In the past, Guatemala has been the scene of spates of attacks against locals and foreigners whenever they have been suspected of harming children. In one instance, many years ago, it was alleged that rumours were deliberately being spread that local children were being stolen and killed by foreigners for organ transplants in order to destabilize the administration of President Ramiro de Leon Carpio. In 2009, the U.S. Department of State had issued this advisory on the situation in Guatemala. [Archived by the Internet Archive Wayback Machine] Dedicated mischief makers could  manipulate the anxiety of locals and their natural desire to protect their children. While I admire Guatemalans for their protectiveness, vigilantism can lead to tragic outcomes that hopefully not even Lev Tahor's detractors would wish upon anyone.

Back in Canada, no journalist/sleuth has been dispatched to Guatemala and the mainstream media have been simply echoing the details of a report being shared by the brother of a female Lev Tahor member. His sister is a married woman with eight children of her own and he has admitted that he had visited her in Guatemala to try to convince her to leave Lev Tahor. An Israeli blogger first carried his report:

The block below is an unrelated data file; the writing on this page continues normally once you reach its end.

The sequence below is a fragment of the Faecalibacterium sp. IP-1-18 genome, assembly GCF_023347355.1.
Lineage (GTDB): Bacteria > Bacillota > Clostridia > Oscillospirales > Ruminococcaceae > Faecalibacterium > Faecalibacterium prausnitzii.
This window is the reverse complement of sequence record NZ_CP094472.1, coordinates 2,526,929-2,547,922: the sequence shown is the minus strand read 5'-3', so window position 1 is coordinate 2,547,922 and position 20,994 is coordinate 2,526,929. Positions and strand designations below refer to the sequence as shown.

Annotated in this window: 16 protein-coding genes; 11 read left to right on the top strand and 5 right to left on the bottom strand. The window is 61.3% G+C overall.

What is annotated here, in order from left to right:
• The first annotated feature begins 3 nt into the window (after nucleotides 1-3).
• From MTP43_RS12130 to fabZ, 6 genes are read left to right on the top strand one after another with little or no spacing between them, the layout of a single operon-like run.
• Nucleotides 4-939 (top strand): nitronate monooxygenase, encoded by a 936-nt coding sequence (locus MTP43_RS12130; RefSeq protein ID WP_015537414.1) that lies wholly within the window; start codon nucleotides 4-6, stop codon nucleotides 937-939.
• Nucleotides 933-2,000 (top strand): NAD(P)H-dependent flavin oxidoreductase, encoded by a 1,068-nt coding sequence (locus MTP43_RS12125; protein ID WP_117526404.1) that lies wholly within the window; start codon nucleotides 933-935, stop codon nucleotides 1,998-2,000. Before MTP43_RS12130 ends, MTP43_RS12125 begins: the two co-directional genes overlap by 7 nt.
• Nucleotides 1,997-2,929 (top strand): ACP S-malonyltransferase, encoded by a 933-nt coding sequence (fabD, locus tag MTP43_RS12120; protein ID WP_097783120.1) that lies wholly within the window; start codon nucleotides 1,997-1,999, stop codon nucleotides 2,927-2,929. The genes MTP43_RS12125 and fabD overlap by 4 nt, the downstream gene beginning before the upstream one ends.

The next day it was relayed in Canada in the May 9th article by Jason Magder, Montreal Gazette: Lev Tahor members migrating to Guatemala, family member says. and on May 10th it was quoted by the National Post: Dozens of members of an ultra-Orthodox Jewish sect have left Canada and are living in a shack in Guatemala. Since then, this has been the only source of information being referred to, and it seems that the news sources in Canada and Israel are happy to continue reporting that it's turtles all the way down.